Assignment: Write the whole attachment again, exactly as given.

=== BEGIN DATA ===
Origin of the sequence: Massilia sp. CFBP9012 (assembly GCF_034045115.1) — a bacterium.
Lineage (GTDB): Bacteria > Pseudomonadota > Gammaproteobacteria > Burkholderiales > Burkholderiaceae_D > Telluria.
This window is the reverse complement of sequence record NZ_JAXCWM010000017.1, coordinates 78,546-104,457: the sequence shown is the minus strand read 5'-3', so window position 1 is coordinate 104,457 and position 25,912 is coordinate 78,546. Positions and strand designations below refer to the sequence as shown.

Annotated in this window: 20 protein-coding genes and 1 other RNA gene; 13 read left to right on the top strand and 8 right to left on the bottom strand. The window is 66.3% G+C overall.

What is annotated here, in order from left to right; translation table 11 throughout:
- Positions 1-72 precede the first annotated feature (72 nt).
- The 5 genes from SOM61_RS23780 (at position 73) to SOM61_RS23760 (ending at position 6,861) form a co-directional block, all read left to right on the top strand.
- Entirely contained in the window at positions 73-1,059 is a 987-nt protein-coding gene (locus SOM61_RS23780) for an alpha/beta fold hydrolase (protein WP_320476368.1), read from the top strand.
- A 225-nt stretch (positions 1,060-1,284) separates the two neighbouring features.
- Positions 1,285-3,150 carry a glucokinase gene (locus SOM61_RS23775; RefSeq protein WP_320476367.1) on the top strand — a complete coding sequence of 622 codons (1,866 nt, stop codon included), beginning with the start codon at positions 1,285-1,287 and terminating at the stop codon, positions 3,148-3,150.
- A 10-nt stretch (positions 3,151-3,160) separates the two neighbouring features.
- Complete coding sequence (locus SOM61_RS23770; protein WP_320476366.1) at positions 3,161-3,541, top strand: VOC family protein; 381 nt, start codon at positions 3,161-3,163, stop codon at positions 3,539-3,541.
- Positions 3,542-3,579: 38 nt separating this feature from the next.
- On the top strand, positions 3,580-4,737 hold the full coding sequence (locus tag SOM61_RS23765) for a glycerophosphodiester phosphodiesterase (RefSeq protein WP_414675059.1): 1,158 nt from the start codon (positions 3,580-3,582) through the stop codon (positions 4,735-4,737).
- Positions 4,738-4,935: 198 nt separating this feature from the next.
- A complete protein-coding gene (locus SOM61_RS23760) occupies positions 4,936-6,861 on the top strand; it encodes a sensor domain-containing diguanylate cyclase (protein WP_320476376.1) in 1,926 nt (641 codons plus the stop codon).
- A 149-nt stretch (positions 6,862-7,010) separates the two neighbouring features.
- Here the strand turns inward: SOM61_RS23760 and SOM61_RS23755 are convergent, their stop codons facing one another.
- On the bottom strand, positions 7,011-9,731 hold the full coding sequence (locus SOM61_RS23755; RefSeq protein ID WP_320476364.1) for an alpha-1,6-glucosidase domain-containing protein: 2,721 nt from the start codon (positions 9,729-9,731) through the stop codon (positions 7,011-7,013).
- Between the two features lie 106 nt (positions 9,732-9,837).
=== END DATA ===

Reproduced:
Origin of the sequence: Massilia sp. CFBP9012 (assembly GCF_034045115.1) — a bacterium.
Lineage (GTDB): Bacteria > Pseudomonadota > Gammaproteobacteria > Burkholderiales > Burkholderiaceae_D > Telluria.
This window is the reverse complement of sequence record NZ_JAXCWM010000017.1, coordinates 78,546-104,457: the sequence shown is the minus strand read 5'-3', so window position 1 is coordinate 104,457 and position 25,912 is coordinate 78,546. Positions and strand designations below refer to the sequence as shown.

Annotated in this window: 20 protein-coding genes and 1 other RNA gene; 13 read left to right on the top strand and 8 right to left on the bottom strand. The window is 66.3% G+C overall.

What is annotated here, in order from left to right; translation table 11 throughout:
- Positions 1-72 precede the first annotated feature (72 nt).
- The 5 genes from SOM61_RS23780 (at position 73) to SOM61_RS23760 (ending at position 6,861) form a co-directional block, all read left to right on the top strand.
- Entirely contained in the window at positions 73-1,059 is a 987-nt protein-coding gene (locus SOM61_RS23780) for an alpha/beta fold hydrolase (protein WP_320476368.1), read from the top strand.
- A 225-nt stretch (positions 1,060-1,284) separates the two neighbouring features.
- Positions 1,285-3,150 carry a glucokinase gene (locus SOM61_RS23775; RefSeq protein WP_320476367.1) on the top strand — a complete coding sequence of 622 codons (1,866 nt, stop codon included), beginning with the start codon at positions 1,285-1,287 and terminating at the stop codon, positions 3,148-3,150.
- A 10-nt stretch (positions 3,151-3,160) separates the two neighbouring features.
- Complete coding sequence (locus SOM61_RS23770; protein WP_320476366.1) at positions 3,161-3,541, top strand: VOC family protein; 381 nt, start codon at positions 3,161-3,163, stop codon at positions 3,539-3,541.
- Positions 3,542-3,579: 38 nt separating this feature from the next.
- On the top strand, positions 3,580-4,737 hold the full coding sequence (locus tag SOM61_RS23765) for a glycerophosphodiester phosphodiesterase (RefSeq protein WP_414675059.1): 1,158 nt from the start codon (positions 3,580-3,582) through the stop codon (positions 4,735-4,737).
- Positions 4,738-4,935: 198 nt separating this feature from the next.
- A complete protein-coding gene (locus SOM61_RS23760) occupies positions 4,936-6,861 on the top strand; it encodes a sensor domain-containing diguanylate cyclase (protein WP_320476376.1) in 1,926 nt (641 codons plus the stop codon).
- A 149-nt stretch (positions 6,862-7,010) separates the two neighbouring features.
- Here the strand turns inward: SOM61_RS23760 and SOM61_RS23755 are convergent, their stop codons facing one another.
- On the bottom strand, positions 7,011-9,731 hold the full coding sequence (locus SOM61_RS23755; RefSeq protein ID WP_320476364.1) for an alpha-1,6-glucosidase domain-containing protein: 2,721 nt from the start codon (positions 9,729-9,731) through the stop codon (positions 7,011-7,013).
- Between the two features lie 106 nt (positions 9,732-9,837).